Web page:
Click the image below to go to our message boards

RV Forum Commuinity

Our sponsors

Sponsored by PM Winter Boat Covers

Sponsored by RV Upgrades

 Sponsored by Winnebago Industries

Sponsored by Composet Products

Sponsored by EPDM Coatings

Sponsored by Smart RV Products

Sponsored by Custom Yacht Interiors

Over The Network

Electrical systems primer

RV Electrical Systems - a primer

The following was written as a series of responses by RV Forum member Lou schneider to a member request for basic knowledge on RV electrical systems. As such, it's not intended to be an extensive technical explanation, but more of an introduction for the newcomer to RVing who has no knowledge of these systems. The details vary between one RV and another, but the general principles are the same. Motorized RVs (motorhomes, vans and buses) have an additional "chassis 12 volt system" that other RVs such as trailers don't have. The draft article was edited by RV Forum staffer Gary Brinck who also added the section on solar battery charging.

There are two 12 volt systems in a motorhome or motorized RV. The chassis battery starts the main engine, runs the headlights, dashboard lights, the dash radio and most likely anything else that you turn on from a switch on the dashboard. Some may also have map lights over the dashboard, a pair of front mounted windshield fans and perhaps some low-level lights entry way or aisle lights; If these lights are left on, they will drain the chassis battery and the motorhome won't start. Certain safety related systems are also powered from the chassis battery, e.g. the motorized entry steps.

All the rest of the 12 volt loads are powered from the house batteries. They are dedicated to running the house part of the vehicle. Anything in the house that works without being plugged into power or running the generator runs on the 12 volt system. All the house lights, the furnace fan, exhaust vents, the water pump, the circuit boards in the furnace, refrigerator and water heater run on the house batteries.

Most of the time, the house and chassis systems are completely separate. You can totally drain the house batteries and still have full power in the chassis battery to start the main engine. However, it's not a good idea to run any battery completely dead.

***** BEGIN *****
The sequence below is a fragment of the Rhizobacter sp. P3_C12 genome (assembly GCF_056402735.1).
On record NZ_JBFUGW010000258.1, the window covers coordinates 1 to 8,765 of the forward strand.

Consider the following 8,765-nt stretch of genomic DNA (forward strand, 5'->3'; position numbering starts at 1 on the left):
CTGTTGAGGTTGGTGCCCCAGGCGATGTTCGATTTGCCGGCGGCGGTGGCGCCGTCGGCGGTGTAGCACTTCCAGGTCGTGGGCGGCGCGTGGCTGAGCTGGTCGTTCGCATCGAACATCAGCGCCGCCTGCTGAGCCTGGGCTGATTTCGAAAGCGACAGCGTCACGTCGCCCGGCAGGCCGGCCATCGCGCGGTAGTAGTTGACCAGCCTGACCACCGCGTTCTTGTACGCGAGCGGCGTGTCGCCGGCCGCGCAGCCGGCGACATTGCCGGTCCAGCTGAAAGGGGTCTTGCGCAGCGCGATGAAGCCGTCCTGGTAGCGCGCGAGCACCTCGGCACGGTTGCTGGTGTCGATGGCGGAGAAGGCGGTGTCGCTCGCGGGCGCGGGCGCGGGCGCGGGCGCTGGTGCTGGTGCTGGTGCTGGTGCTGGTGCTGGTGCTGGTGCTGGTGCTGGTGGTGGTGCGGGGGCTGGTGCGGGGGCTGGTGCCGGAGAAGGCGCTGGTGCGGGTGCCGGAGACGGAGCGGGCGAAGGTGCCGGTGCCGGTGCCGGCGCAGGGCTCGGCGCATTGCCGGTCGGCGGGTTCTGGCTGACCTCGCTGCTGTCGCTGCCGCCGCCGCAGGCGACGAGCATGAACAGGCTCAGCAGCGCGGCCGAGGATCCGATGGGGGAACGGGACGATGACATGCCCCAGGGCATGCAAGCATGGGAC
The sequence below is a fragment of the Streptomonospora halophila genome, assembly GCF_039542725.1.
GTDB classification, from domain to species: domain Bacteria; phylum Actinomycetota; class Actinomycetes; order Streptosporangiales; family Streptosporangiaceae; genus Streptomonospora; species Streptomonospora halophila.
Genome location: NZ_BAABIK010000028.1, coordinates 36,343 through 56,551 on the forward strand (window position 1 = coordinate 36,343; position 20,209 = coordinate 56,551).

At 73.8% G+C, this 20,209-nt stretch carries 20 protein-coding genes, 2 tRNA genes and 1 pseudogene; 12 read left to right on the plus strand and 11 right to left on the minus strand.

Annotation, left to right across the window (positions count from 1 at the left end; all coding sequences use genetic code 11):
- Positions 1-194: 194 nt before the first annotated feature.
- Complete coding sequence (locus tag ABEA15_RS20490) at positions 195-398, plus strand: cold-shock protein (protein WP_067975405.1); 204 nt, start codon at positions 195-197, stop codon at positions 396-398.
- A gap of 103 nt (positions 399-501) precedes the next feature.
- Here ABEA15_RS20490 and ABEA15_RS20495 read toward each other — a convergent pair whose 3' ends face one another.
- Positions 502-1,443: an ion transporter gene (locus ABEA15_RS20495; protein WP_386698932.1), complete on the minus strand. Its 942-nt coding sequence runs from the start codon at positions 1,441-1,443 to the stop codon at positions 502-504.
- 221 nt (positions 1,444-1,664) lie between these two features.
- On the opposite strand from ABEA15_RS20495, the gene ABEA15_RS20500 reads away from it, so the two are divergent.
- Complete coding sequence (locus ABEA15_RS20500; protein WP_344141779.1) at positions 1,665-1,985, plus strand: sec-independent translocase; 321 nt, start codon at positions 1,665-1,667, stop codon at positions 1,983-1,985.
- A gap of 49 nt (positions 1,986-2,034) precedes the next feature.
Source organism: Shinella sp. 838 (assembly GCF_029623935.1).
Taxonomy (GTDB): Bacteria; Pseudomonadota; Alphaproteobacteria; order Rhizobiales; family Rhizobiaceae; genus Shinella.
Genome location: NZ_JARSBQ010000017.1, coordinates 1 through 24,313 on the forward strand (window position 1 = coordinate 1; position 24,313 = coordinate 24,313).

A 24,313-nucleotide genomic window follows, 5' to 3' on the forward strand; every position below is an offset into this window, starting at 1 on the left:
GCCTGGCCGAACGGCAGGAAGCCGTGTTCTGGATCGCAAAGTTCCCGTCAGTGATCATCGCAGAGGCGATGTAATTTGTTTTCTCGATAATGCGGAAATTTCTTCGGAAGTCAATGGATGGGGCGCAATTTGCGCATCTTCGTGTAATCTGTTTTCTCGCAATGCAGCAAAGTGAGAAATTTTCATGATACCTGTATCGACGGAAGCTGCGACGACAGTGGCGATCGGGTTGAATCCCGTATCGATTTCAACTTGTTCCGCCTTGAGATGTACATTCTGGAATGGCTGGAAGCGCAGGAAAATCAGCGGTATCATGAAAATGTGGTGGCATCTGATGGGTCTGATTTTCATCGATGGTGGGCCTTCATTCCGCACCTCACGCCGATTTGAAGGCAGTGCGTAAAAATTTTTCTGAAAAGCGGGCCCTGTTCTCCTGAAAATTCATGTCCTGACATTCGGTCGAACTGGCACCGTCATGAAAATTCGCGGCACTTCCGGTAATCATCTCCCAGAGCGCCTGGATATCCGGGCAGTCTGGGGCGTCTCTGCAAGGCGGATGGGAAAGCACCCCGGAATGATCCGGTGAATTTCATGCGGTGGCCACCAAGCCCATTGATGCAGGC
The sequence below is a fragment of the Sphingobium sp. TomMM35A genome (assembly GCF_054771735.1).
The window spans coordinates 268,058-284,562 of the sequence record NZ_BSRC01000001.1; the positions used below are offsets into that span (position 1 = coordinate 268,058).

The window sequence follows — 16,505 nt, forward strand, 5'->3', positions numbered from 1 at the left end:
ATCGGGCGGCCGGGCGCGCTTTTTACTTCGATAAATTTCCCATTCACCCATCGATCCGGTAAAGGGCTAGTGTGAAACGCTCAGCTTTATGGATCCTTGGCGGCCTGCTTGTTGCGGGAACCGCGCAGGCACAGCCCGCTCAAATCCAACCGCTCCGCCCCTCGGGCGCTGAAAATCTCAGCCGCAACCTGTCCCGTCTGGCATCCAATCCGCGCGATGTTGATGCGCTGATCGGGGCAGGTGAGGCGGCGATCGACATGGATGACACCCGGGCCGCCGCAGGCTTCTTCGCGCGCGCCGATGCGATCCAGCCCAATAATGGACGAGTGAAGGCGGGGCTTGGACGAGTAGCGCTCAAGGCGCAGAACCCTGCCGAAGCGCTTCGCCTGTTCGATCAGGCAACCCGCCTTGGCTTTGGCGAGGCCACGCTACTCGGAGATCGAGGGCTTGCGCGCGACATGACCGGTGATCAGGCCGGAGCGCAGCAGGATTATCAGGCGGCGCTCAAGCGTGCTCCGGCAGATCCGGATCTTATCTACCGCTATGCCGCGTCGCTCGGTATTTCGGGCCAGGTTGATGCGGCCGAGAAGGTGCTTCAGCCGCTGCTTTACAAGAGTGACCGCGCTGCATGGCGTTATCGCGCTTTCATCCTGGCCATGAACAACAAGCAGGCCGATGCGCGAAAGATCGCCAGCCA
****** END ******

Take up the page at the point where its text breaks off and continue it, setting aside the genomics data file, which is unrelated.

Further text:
The engine alternator charges the chassis battery while the engine is running. It may also charge the house batteries via a relay or isolator. There is usually a switch on the dash that you can push to momentarily boost a dead chassis battery from a good house battery to start the engine if the chassis battery is dead. In some coaches there is also a battery charge controller that enables the house charging system to also charge the chassis battery. This prevents the chassis battery from going dead when camping for an extended period. These periods where both sets of batteries are being charged are the only times the house and chassis systems are interconnected.

The converter manufactures 12 volts to run the house electrical needs and recharge your house batteries whenever 120VAC power is available - including when you are running the generator. In some makes of RVs, it does not charge the chassis battery and in that case you will have to be careful about what you run from it while boondocking.

The third electrical system is the 120 volt system. It's active whenever the rig is plugged into power or you're running the generator. Basically, it's main purpose is to supply power to the converter so it can make 12 volts to run your lights, furnace, exhaust fans, etc. and recharge your house batteries.

The 120 volt system also runs the large appliances like the air conditioner(s), the electric mode for the refrigerator and hot water heater, and anything you plug into a 120 volt outlet, like a kitchen appliance, hair dryer, VCR, TV, etc.

All RVs have a converter/charger - it takes 120 VAC in from shorepower (or the generator) and creates 12 volts to run the house and charge the house batteries.

An inverter is an option and is not in every RV. It does the opposite - takes 12 volts from the house batteries and creates 120 VAC so you can run 120 volt stuff without starting the generator or connecting to shore power. Some inverters also work like a converter (producing 12 volts) when you're connected to another source of 120 volts, like being connected to shore power or running the generator.

An inverter is handy, but it can't produce more power than the battery can store. If you have an inverter, it's probably connected to only some of your 120 volt circuits. It can't power the air conditioner, the electric element in the hot water heater or the electric mode of the refrigerator, for example. If you have a washer/dryer, these also use more power than your batteries can store.

An inverter is good for running low power 120 volt equipment like a TV, VCR, satellite receiver, your computer, etc. If you have a high power inverter, you can also run a high power device like the microwave for the few minutes it takes to heat up a meal. But high power, long duration loads take more power than your batteries can store.

Your RV may also have solar panels that generate 12V power when the sun is bright. The solar panels act as an auxiliary battery charger, restoring the power you are using from the house batteries and can extend the time you can go without charging from shore power or generator. There may also be a small solar panel that helps maintain the charge on the chassis battery, but these are intended only the replace the gradualy power loss that all batteries suffer from when not in regular use. And of course, solar panels generate no power at all on cloudy days or at night, so you need enough battery storage to provide for your 12v needs during those times.